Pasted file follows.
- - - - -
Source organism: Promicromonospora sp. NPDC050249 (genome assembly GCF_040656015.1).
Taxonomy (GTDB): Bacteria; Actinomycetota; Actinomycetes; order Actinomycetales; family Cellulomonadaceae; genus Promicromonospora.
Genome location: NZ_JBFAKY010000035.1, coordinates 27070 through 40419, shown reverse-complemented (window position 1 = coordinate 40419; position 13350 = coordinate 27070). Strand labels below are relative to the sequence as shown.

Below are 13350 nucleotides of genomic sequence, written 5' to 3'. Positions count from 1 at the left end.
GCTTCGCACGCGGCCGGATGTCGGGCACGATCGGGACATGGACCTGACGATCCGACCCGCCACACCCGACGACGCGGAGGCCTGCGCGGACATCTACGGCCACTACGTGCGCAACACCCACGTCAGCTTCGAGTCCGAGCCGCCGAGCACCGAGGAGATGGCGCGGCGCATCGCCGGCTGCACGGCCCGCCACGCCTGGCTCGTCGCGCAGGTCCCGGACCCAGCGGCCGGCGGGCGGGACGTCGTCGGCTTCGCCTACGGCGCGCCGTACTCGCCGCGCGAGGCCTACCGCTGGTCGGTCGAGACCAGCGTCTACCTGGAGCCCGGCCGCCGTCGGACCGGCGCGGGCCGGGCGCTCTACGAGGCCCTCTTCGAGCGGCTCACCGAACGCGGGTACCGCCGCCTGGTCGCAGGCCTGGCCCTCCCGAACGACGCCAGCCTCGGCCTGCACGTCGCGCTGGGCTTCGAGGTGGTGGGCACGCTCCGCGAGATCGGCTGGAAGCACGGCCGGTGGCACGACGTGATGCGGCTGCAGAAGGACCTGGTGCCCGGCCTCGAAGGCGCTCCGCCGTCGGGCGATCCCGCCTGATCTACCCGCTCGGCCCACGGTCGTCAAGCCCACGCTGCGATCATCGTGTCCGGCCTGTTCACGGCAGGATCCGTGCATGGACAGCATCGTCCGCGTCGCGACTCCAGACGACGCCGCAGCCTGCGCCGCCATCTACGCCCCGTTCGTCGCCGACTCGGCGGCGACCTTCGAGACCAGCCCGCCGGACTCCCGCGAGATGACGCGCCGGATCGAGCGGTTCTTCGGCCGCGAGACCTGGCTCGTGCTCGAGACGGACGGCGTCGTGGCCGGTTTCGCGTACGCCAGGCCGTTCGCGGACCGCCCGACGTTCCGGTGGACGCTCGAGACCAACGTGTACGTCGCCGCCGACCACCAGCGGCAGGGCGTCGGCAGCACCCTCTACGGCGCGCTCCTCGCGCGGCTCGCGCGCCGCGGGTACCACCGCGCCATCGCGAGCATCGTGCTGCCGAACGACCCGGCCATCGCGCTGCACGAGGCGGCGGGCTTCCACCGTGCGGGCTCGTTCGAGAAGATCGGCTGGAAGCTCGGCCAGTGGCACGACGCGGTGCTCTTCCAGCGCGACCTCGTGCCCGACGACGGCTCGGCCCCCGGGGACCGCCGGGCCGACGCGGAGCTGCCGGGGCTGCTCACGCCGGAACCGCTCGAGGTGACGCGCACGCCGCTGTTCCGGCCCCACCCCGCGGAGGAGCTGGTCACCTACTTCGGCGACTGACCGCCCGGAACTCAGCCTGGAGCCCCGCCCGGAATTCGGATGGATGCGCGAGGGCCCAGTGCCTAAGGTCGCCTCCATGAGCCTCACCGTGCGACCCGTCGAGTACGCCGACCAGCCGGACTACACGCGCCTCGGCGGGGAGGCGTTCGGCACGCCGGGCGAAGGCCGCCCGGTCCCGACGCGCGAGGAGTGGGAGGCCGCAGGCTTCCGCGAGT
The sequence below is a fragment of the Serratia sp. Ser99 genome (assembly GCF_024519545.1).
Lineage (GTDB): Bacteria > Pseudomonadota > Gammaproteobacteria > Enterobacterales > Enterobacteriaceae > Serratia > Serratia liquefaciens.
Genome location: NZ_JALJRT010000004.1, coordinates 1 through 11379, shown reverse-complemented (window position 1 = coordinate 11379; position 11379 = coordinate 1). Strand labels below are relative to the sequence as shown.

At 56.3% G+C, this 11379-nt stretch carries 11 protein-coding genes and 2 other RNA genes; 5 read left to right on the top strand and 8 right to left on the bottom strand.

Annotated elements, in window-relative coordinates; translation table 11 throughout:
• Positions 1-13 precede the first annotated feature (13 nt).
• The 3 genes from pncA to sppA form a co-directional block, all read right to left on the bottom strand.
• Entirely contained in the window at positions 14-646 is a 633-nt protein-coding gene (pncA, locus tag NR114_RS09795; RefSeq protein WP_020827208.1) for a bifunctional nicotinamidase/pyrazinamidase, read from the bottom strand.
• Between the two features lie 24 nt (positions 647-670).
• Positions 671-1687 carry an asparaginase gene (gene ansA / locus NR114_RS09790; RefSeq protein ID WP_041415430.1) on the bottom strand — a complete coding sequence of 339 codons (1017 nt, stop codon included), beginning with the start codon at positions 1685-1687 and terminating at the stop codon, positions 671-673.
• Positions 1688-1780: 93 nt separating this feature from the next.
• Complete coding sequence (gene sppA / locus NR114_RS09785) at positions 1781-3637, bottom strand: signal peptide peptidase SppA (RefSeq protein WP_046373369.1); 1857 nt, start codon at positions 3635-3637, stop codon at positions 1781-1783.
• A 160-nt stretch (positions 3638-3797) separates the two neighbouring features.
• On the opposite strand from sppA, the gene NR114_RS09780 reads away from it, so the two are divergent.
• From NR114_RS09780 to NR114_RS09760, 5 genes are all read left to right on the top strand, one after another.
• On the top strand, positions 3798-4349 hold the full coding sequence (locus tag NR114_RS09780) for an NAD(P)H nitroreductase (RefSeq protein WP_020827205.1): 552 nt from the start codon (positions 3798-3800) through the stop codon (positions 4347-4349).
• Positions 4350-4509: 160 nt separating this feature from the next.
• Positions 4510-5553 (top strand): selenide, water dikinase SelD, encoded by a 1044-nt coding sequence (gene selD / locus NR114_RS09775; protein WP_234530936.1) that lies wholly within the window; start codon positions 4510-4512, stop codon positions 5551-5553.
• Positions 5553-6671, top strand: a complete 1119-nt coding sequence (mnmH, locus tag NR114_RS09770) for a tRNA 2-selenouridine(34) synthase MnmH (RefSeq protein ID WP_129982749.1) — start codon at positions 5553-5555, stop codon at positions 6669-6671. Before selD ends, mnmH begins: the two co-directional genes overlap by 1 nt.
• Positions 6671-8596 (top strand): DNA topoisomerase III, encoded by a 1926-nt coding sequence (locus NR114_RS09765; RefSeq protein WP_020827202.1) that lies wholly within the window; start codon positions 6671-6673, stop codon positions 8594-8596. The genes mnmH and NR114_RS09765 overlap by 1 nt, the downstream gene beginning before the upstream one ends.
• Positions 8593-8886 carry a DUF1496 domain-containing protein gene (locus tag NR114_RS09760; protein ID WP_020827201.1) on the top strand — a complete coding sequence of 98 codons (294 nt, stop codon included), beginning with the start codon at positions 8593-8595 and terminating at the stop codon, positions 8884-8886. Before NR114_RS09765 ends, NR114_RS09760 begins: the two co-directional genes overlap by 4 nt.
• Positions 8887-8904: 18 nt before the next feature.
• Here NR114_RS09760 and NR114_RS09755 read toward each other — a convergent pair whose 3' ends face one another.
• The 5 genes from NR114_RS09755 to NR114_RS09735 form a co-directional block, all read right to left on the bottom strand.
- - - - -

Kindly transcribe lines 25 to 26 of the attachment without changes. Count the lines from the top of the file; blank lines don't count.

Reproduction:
• Positions 6671-8596 (top strand): DNA topoisomerase III, encoded by a 1926-nt coding sequence (locus NR114_RS09765; RefSeq protein WP_020827202.1) that lies wholly within the window; start codon positions 6671-6673, stop codon positions 8594-8596. The genes mnmH and NR114_RS09765 overlap by 1 nt, the downstream gene beginning before the upstream one ends.
• Positions 8593-8886 carry a DUF1496 domain-containing protein gene (locus tag NR114_RS09760; protein ID WP_020827201.1) on the top strand — a complete coding sequence of 98 codons (294 nt, stop codon included), beginning with the start codon at positions 8593-8595 and terminating at the stop codon, positions 8884-8886. Before NR114_RS09765 ends, NR114_RS09760 begins: the two co-directional genes overlap by 4 nt.